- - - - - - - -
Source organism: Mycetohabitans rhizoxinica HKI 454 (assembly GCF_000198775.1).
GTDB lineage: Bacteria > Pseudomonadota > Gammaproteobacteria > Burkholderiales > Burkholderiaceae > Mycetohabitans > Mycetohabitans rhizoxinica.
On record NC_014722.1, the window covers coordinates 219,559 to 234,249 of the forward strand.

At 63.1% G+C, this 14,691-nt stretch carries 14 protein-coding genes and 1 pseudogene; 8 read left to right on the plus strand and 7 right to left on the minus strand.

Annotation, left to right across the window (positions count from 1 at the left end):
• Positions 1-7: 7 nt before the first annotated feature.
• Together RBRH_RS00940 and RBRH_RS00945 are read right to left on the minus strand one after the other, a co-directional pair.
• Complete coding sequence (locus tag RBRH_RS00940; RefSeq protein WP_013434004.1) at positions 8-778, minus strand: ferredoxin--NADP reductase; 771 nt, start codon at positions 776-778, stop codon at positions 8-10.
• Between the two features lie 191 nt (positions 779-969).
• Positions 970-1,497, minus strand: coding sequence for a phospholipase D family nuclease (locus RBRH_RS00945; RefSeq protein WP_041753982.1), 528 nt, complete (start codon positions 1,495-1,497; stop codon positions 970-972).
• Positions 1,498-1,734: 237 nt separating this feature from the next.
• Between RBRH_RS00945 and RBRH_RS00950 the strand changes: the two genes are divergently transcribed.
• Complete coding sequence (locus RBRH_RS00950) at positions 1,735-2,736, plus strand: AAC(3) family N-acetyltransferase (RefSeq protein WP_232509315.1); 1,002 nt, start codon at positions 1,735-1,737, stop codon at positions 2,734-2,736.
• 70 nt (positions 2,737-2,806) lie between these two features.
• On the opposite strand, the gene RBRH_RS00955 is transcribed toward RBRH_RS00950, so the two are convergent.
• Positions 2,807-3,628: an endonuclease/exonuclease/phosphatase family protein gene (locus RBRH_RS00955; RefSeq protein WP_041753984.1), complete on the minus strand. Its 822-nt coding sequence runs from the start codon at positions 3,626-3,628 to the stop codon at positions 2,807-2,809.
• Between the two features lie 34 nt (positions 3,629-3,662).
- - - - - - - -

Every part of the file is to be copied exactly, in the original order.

Source organism: Mycetohabitans rhizoxinica HKI 454 (assembly GCF_000198775.1).
GTDB lineage: Bacteria > Pseudomonadota > Gammaproteobacteria > Burkholderiales > Burkholderiaceae > Mycetohabitans > Mycetohabitans rhizoxinica.
On record NC_014722.1, the window covers coordinates 219,559 to 234,249 of the forward strand.

At 63.1% G+C, this 14,691-nt stretch carries 14 protein-coding genes and 1 pseudogene; 8 read left to right on the plus strand and 7 right to left on the minus strand.

Annotation, left to right across the window (positions count from 1 at the left end):
• Positions 1-7: 7 nt before the first annotated feature.
• Together RBRH_RS00940 and RBRH_RS00945 are read right to left on the minus strand one after the other, a co-directional pair.
• Complete coding sequence (locus tag RBRH_RS00940; RefSeq protein WP_013434004.1) at positions 8-778, minus strand: ferredoxin--NADP reductase; 771 nt, start codon at positions 776-778, stop codon at positions 8-10.
• Between the two features lie 191 nt (positions 779-969).
• Positions 970-1,497, minus strand: coding sequence for a phospholipase D family nuclease (locus RBRH_RS00945; RefSeq protein WP_041753982.1), 528 nt, complete (start codon positions 1,495-1,497; stop codon positions 970-972).
• Positions 1,498-1,734: 237 nt separating this feature from the next.
• Between RBRH_RS00945 and RBRH_RS00950 the strand changes: the two genes are divergently transcribed.
• Complete coding sequence (locus RBRH_RS00950) at positions 1,735-2,736, plus strand: AAC(3) family N-acetyltransferase (RefSeq protein WP_232509315.1); 1,002 nt, start codon at positions 1,735-1,737, stop codon at positions 2,734-2,736.
• 70 nt (positions 2,737-2,806) lie between these two features.
• On the opposite strand, the gene RBRH_RS00955 is transcribed toward RBRH_RS00950, so the two are convergent.
• Positions 2,807-3,628: an endonuclease/exonuclease/phosphatase family protein gene (locus RBRH_RS00955; RefSeq protein WP_041753984.1), complete on the minus strand. Its 822-nt coding sequence runs from the start codon at positions 3,626-3,628 to the stop codon at positions 2,807-2,809.
• Between the two features lie 34 nt (positions 3,629-3,662).